[ rez-uh-nur; French re-zaw-nœr ]
/ ˌrɛz əˈnɜr; French rɛ zɔˈnœr /
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noun, plural rai·son·neurs [rez-uh-nurz; French re-zaw-nœr]. /ˌrɛz əˈnɜrz; French rɛ zɔˈnœr/.

a character in a play, novel, or the like who voices the central theme, philosophy, or point of view of the work.



In effect, this quiz will prove whether or not you have the skills to know the difference between “affect” and “effect.”
Question 1 of 7
The rainy weather could not ________ my elated spirits on my graduation day.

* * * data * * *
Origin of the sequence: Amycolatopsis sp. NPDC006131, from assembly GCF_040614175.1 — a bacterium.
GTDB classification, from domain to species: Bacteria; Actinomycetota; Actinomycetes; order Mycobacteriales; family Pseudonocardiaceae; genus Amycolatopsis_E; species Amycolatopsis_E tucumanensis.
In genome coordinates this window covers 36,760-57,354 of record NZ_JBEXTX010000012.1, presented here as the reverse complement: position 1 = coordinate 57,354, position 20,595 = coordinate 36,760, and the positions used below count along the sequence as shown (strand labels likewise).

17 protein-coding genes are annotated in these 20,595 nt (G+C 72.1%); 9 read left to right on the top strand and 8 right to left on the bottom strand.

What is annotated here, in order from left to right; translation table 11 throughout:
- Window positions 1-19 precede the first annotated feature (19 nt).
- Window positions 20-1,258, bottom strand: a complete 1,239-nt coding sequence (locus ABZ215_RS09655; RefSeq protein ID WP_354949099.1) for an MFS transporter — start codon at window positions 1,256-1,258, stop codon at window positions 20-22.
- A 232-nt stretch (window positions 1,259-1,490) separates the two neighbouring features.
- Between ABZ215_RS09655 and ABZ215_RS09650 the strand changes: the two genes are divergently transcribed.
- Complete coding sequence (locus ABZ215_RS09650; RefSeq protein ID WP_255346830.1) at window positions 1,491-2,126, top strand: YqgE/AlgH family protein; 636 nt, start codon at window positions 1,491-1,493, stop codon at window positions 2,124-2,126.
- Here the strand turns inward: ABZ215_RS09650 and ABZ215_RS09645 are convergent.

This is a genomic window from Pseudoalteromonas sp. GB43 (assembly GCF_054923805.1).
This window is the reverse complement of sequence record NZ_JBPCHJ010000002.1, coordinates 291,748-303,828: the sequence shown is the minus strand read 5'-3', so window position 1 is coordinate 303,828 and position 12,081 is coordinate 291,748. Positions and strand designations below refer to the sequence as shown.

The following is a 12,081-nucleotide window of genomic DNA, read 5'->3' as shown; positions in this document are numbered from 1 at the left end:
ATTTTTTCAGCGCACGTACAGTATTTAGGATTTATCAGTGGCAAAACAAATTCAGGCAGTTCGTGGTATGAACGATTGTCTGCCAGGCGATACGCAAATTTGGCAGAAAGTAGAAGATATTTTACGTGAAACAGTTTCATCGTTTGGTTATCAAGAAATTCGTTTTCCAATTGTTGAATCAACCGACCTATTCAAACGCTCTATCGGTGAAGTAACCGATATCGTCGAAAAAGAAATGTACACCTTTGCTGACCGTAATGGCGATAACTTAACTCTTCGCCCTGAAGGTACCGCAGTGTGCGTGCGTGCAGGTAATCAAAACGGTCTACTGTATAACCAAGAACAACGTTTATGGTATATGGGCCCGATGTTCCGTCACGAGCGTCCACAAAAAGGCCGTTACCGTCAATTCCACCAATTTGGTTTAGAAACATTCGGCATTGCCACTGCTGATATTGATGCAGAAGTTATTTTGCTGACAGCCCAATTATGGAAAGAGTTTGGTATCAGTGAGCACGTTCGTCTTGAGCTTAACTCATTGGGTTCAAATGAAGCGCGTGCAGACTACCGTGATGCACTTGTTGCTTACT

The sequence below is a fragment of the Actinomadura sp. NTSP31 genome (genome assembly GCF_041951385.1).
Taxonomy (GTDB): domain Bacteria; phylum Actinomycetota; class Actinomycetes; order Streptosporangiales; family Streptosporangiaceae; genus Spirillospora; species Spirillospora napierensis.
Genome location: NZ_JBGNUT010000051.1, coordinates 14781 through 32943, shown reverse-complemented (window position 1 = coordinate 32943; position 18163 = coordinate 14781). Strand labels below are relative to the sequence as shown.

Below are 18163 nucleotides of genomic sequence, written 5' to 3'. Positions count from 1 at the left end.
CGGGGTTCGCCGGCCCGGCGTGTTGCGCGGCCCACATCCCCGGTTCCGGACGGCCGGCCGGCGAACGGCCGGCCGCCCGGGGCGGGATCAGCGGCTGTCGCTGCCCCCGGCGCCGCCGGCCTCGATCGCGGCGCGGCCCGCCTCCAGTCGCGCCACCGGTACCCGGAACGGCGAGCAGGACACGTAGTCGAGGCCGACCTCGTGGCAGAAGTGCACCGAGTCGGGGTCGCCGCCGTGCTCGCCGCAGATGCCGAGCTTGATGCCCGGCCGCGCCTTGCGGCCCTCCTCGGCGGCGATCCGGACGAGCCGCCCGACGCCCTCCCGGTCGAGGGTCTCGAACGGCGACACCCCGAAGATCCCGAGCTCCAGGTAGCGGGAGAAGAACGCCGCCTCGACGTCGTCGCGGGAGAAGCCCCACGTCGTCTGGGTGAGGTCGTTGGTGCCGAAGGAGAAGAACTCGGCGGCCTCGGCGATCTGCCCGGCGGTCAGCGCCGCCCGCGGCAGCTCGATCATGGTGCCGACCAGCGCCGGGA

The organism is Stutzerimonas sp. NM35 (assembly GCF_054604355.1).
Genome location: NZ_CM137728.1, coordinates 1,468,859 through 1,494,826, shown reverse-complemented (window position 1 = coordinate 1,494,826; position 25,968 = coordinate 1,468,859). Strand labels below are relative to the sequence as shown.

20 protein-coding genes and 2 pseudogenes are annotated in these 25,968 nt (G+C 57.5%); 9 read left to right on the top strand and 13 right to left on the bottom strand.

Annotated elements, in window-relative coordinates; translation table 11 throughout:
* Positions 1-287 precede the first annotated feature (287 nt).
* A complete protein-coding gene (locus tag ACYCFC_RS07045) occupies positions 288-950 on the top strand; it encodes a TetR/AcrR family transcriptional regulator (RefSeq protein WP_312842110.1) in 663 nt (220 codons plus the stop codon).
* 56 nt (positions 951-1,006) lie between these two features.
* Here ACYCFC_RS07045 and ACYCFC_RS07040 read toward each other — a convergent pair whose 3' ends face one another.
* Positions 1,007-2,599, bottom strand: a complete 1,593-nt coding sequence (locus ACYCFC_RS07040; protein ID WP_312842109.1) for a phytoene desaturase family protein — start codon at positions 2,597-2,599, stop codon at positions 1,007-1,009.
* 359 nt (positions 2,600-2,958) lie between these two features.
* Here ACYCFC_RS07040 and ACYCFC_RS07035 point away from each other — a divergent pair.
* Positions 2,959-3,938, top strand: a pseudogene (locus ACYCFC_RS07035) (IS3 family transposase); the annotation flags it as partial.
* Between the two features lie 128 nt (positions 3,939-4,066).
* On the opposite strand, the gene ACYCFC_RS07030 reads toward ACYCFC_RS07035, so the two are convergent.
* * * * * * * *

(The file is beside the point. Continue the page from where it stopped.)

Origin of raisonneur

1900–05; <French: literally, one who reasons or argues, equivalent to raisonn(er) to reason, argue + -eur-eur
Dictionary.com Unabridged Based on the Random House Unabridged Dictionary, © Random House, Inc. 2021
  • Since I was lugged, even as a sort of raisonneur, into their little drama, I may be pardoned for some curiosity as to development.

    The Mountebank|William J. Locke
  • The sculptor is a formidable bore, the antique raisonneur of French drama, preaching at every pore every chance he has.

  • "The result of all this free education," you will be told by a certain type of elderly raisonneur.

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